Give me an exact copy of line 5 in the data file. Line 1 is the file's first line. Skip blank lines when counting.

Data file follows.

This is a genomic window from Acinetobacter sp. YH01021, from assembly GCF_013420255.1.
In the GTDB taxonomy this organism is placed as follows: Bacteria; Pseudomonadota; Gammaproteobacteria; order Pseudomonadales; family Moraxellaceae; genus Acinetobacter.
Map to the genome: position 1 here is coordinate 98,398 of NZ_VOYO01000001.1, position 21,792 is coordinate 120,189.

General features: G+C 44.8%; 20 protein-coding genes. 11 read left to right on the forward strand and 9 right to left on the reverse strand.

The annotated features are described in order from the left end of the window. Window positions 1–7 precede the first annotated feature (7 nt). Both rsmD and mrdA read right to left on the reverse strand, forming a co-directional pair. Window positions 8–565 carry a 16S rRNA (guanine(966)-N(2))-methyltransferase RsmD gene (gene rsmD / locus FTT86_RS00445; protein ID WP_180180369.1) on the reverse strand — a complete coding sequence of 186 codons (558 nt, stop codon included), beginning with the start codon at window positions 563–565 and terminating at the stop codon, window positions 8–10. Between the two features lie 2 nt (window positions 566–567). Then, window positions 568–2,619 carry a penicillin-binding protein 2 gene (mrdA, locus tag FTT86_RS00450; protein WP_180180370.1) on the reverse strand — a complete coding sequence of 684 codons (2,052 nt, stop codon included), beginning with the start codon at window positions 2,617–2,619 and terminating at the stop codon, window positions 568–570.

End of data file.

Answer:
The annotated features are described in order from the left end of the window. Window positions 1–7 precede the first annotated feature (7 nt). Both rsmD and mrdA read right to left on the reverse strand, forming a co-directional pair. Window positions 8–565 carry a 16S rRNA (guanine(966)-N(2))-methyltransferase RsmD gene (gene rsmD / locus FTT86_RS00445; protein ID WP_180180369.1) on the reverse strand — a complete coding sequence of 186 codons (558 nt, stop codon included), beginning with the start codon at window positions 563–565 and terminating at the stop codon, window positions 8–10. Between the two features lie 2 nt (window positions 566–567). Then, window positions 568–2,619 carry a penicillin-binding protein 2 gene (mrdA, locus tag FTT86_RS00450; protein WP_180180370.1) on the reverse strand — a complete coding sequence of 684 codons (2,052 nt, stop codon included), beginning with the start codon at window positions 2,617–2,619 and terminating at the stop codon, window positions 568–570.